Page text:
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DIY Serpentine Belt Change Video Ford F-350 7.3L Diesel

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These are the simple, straight-forward instructions on how to do the scheduled maintenance task of replacing your Serpentine Belt on a Ford Diesel Truck. The truck that is referenced is a 2000 Ford F-350 7.3L Diesel.

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2000 Ford F-350 Diesel Truck



1) Purchase the belt ahead of time online or at your neighborhood parts store . If you have sensitive hands then buy protective gloves also.

2) Open hood.

3) Look down and directly in front of you behind the fan. There are several pulleys all connected to a single belt. You are going to be replacing this belt.

4) Note the way that the belt goes around those pulleys, and the path that the belt takes to do so. Write this down on a scratch piece of paper if this helps you. There should be a belt path diagram on the front of your vehicle, under the hood, on the right side near the right side battery.

5) If you look down, and to the left, you will see a pulley behind the fan that looks considerably smaller than the others. This will be your Tensioner Pulley, which does just what is described: Adds tension to the serpentine belt to keep it tight against the pulleys by increasing friction, and reducing slipping. As the belt becomes worn it can develop cracks and it will begin to lose some of this friction. It can also lose grooves, which then becomes unsafe.

6) The Tensioner Pulley is spring activated. All you need to do is rotate this pulley in the opposite direction to reduce the force of the spring long enough to slip the belt off of the pulley. The opposite direction will be counter-clockwise. To do this, insert the head of your 3/4" ratchet into the square hole provided in the Tensioner Pulley (DO NOT TURN THE BOLTS ON THE PULLEY ITSELF), and simply lift up, attempting to turn the entire assembly counter-clockwise. Approximately 1/2" of movement is needed to be able to slip the belt off of the pulley.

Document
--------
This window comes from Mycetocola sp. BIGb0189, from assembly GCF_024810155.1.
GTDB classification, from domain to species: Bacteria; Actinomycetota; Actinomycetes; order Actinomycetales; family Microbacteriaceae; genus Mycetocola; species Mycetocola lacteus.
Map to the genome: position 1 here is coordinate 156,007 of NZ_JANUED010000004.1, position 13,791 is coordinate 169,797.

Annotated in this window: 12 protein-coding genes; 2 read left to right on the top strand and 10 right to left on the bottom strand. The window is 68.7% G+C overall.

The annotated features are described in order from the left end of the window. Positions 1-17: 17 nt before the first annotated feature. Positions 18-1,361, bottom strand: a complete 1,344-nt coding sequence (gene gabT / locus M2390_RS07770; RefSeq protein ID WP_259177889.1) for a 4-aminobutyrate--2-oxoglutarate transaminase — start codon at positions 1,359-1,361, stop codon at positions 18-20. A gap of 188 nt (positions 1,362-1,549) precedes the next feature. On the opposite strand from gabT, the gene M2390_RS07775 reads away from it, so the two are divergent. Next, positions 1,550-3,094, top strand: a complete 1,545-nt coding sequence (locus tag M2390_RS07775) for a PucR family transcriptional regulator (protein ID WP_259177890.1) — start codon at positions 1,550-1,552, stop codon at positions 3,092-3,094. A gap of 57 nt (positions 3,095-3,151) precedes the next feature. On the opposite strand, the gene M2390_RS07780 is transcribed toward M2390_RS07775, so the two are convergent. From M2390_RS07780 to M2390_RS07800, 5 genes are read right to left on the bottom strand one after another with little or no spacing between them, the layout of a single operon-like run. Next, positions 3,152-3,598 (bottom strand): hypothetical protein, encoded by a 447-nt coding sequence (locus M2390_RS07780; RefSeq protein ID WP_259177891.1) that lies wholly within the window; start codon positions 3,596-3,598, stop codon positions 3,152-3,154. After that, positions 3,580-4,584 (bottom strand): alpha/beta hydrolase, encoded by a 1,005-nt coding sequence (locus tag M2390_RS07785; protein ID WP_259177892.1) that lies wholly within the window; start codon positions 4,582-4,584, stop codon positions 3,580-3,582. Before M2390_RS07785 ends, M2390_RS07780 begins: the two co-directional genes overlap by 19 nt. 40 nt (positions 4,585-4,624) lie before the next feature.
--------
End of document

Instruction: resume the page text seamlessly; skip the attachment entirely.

7) Remove the belt from all pulleys.

8) Ford was nice enough to run the radiator hose through the middle of the belt. You need to momentarily remove this hose to therefore take off the belt. To do this, you will need pliers to loosen the hose clamp, and take the hose loose from the top of the radiator. Minimal radiator fluid will be lost. There is no need to drain the entire system for this job. Do this entire job when the engine is cool for obvious reasons.

9) Compare the old belt verses the new belt to make sure the size is correct. The new belt should be a little shorter than the old belt due to wear and stretching of the old belt, but nothing drastic. You should also compare the wear of the old belt to the new belt so that you know what signs of wear to look for next time. (Ex. Missing grooves, slick, friction-less surface, cracks, etc.)

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10) Re-install the belt back over the hose. Re-connect the radiator hose.

11) THIS IS THE MOST IMPORTANT STEP!! Run the belt back over all pulleys, minus the Tensioner Pulley, in the same configuration as it came off. After that, simply lift the Tensioner back up in a counter-clockwise motion with your 3/4" ratchet, and slide the new belt onto the Tensioner Pulley. You may need to rotate more than 1/2" this time, because the belt will be new and therefore not as long. This is a good thing.

If you are a visual learner, much like myself, please take a look at the video below.


This is one of the easiest maintenance tasks to handle on one of these big trucks. It is a cheap fix compared to the towing bill you will receive if this one belt was to break and leave you stranded in the middle of nowhere, or worse, as you are carrying a heavy load up the side of a mountain with your entire family in the vehicle.

This article was originally posted on hubpages at If it is found anywhere else on the internet, it has been illegally copied and posted, and I ask you to simply report it to google or myself at THANKS!


Michelle on August 20, 2014:

Thanks for putting a video on for this. It was very helpful.

Bobby on January 21, 2014:

Thank you for the video,very helpful and easy to follow.

Noah Franks (author) from Anderson, SC on October 15, 2013:

Thank-you @Michelle for the kind words, and I'm very glad that I could help you!

Michelle on October 14, 2013:

This video was awesome. I am a 61 year old woman and I did it. Although I have to sit on the engine and push with my foot to move the tensioner. Thank for you video.

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